I’m not reliable. I’m not present.
I have a chronic illness and have been very very sick in increasing ways the past two years. Last Spring, I was diagnosed with one rare disease, Ehlers-Danlos Syndrome, which is all about joint issues and chronic pain. I have had a chronic cough for 9 months now and it has led to an ER trip and most recently 2 horrible weeks off work due to illness. Doctors are still unsure what to make of this cough as tests keep coming back negative but I keep getting worse and worse and medication is not able to manage the issue. One more attack like last week will land me in the ER and on short term or even long term disability. A person cannot function with a cough that bad along with EDS. I literally dislocate from coughing. I also am at risk of a lot of complications from this cough that are potentially and additionally life threatening.
I’m not reliable because my illnesses are changeable. I could be well one day and unwell the next. Or, as has been the case more these days, unwell one day, but really really unwell the next.
You gain a new normal with this sort of issue. My 100% energy level is probably about 50% for you. My 10 on the pain scale is probably 20 for you. Probably as a result of this, I haven’t gone to the ER when I should. Chronic illness really changes your perspective on things. My reasoning last week was that I *could* walk to the bathroom so I must not be that bad, but in reality, I should have gone to the ER and any other person would have, because they struggled to get to the bathroom. Chronic illness also makes you feel like a bother to doctors as they struggle to diagnose your issues. You can also develop a fear of doctors, because they often treat you as if you are making up symptoms or must not be doing something correctly or are lying or exaggerating your symptoms. Often I get dismissed because of my weight and shamed into not taking my health seriously. Often I get dismissed by specialists because I don’t go into the ER and I make it to my appointments. It’s always always always a Catch 22 experience with chronic illness. Always.
I’m not reliable. I cannot be counted upon. Not in the ways that society defines Reliability and presence are so wrapped up in each other. If you are present at an event that you said you would show up at, you are reliable. I’ve struggled these days with even saying “yes” to anything, including events at my own home. I push for energy on good days. I push through pain and respiratory issues.
My “yes” has changed to “maybe.” Which is a “no” to so many people. An unreliable person. A person who isn’t present.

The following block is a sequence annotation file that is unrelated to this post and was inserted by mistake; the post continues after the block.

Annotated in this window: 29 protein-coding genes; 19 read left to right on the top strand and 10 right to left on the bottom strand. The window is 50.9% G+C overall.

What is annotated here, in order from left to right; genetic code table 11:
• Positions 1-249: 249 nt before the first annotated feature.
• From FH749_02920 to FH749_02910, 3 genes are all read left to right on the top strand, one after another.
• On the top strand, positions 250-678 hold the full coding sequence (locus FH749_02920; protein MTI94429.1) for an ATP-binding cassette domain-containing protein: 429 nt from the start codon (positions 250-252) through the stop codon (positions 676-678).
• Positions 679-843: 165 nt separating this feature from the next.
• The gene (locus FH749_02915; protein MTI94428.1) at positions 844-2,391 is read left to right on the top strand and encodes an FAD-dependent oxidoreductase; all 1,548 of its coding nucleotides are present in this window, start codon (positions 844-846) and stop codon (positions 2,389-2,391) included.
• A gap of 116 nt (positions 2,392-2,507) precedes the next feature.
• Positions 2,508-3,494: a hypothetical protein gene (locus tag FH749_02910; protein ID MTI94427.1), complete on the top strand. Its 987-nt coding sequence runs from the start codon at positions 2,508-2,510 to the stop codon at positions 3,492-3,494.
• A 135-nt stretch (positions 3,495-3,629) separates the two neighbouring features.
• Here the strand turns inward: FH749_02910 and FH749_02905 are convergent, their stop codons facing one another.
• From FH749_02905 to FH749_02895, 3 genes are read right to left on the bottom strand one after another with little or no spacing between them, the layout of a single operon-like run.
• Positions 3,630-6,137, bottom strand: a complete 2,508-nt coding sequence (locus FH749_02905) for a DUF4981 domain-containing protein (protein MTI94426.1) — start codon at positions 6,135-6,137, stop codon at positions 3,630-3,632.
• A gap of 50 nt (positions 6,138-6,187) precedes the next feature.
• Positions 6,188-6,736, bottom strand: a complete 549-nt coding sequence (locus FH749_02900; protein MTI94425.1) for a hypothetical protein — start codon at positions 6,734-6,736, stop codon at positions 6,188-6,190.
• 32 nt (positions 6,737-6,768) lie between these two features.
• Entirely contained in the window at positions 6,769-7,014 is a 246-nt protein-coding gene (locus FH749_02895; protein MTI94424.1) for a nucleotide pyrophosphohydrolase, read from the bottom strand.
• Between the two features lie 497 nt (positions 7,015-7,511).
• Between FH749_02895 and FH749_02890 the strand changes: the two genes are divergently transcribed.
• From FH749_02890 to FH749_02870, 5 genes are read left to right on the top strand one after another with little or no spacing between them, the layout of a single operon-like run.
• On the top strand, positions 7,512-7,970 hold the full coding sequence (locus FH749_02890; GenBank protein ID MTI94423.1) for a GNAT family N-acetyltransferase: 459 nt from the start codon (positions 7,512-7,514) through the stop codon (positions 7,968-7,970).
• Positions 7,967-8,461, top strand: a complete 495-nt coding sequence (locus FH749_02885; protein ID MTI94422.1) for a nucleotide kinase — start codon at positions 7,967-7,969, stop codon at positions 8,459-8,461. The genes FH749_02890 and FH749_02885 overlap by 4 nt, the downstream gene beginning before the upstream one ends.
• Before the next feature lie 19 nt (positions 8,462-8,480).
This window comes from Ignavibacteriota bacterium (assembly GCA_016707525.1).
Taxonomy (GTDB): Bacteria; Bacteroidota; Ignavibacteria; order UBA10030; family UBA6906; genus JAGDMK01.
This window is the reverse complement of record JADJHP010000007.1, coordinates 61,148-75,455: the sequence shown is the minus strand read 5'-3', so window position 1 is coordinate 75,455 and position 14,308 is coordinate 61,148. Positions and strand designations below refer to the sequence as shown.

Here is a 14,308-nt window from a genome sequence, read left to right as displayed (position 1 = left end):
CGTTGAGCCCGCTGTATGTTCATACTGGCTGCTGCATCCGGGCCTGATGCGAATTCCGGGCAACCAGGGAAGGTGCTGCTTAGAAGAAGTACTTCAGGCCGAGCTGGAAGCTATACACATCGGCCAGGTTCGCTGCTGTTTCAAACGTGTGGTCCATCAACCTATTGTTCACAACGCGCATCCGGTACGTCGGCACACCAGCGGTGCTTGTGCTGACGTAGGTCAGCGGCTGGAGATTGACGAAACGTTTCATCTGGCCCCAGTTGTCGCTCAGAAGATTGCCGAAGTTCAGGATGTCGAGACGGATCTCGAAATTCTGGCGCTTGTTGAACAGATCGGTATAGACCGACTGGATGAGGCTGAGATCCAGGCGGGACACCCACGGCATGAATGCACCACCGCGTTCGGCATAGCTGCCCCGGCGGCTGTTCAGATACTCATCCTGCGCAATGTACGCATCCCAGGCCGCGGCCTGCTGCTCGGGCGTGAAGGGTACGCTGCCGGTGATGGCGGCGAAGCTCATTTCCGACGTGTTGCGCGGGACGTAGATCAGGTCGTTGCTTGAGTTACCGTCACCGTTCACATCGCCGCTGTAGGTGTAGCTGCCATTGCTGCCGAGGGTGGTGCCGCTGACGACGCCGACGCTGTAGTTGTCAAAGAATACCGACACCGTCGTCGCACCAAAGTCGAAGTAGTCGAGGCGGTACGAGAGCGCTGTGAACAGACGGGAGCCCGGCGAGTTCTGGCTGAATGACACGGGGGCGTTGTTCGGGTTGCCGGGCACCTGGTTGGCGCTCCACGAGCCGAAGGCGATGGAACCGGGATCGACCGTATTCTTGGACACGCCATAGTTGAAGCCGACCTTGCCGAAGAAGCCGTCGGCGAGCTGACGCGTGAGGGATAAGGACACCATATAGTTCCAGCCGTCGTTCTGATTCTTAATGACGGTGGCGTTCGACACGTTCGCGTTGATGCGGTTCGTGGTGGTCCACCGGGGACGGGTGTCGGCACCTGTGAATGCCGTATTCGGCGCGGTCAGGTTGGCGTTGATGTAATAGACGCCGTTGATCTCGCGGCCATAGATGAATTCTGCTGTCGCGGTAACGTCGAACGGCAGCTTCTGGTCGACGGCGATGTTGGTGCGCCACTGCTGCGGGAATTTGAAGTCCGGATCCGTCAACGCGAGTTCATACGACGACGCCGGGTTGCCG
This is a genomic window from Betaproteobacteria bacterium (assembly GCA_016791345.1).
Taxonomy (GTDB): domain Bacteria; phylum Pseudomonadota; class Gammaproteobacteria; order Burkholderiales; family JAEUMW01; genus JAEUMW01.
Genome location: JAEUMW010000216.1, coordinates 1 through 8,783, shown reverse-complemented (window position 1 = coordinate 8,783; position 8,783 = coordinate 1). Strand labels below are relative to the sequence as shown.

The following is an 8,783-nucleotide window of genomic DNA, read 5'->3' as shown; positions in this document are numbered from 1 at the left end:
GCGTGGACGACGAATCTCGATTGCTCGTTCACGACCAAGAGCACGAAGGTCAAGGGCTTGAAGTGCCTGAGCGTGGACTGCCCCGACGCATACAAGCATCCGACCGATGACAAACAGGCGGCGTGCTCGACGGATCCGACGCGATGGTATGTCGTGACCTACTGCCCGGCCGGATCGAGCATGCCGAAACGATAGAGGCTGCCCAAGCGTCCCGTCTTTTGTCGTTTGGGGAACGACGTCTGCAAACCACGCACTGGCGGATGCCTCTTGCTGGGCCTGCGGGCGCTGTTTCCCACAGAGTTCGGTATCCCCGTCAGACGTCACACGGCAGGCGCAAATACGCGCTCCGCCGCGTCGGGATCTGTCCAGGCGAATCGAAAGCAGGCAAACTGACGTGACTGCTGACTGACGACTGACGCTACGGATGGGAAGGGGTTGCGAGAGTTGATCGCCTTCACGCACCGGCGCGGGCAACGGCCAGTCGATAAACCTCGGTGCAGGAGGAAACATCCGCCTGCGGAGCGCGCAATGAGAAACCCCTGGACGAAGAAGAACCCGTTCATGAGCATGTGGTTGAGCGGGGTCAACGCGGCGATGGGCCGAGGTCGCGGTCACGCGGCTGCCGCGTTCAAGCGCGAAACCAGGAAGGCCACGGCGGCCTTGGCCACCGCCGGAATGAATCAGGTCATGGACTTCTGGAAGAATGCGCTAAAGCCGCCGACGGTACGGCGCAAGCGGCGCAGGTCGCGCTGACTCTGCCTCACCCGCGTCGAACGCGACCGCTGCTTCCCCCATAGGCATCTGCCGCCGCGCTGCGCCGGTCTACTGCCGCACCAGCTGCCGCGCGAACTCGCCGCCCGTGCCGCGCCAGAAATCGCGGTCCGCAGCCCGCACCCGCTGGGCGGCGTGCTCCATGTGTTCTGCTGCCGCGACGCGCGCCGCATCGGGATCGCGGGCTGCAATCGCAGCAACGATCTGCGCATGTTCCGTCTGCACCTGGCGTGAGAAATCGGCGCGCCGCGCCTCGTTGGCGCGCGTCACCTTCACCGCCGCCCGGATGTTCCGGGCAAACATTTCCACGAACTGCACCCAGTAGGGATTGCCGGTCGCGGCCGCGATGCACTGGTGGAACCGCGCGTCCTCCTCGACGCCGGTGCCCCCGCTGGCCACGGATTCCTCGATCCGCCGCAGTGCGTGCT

I deal with a lot of guilt on a daily basis because of this issue. I don’t feel like a present member of my community. I can’t participate in person. Events that have an online aspect rock my world because I know I can do them. I can take part from my home and not have to worry as much, because I can log into the laptop or on my smart phone. But if it includes talking or being present on camera, my enthusiasm differs. I don’t know if my cough will make it difficult to speak or not.
I don’t feel like a good blogger. My concept of good blogging used to be every couple of weeks at least with every week at best. But even with a selfie stick and indoor picture or mirror pictures, just taking pictures in the outfits I make is a lot of work for me these days. I haven’t been here for a month because my energy went toward planning and throwing a birthday party for my husband and then being horribly sick the past few weeks afterwards. I have made things. Several things actually, but I don’t have the energy to share except for a picture on IG here and there.
I don’t feel like a good pattern tester. I have had to drop out due to sickness. I’ve also informed the pattern designers that I tested fit and didn’t have time to thoroughly look over the instructions, but did follow them. I usually try to read through them several times.
I don’t feel like a good friend or a good family member. I miss shows. I miss birthday events. I miss occasions, like baby showers. I send mail more frequently these days, though, but sometimes that is slow to come, too. I may not call to wish you happy birthday, but a text message or FB message is what I can do.
I don’t feel like a good wife. I miss my husbands events. I barely see him on stage. I don’t feel as supportive as I wish I could be.
I am reliable. I am present.
It’s different from what most people want or society deems acceptable.
I live mostly online these days. If I like your post on any social platform, it means I am present. I am here. I care about you. I’m using a precious part of my energy to put it out toward you and say, “hey, I care.”
Most people would think that is nothing, but to me that is everything.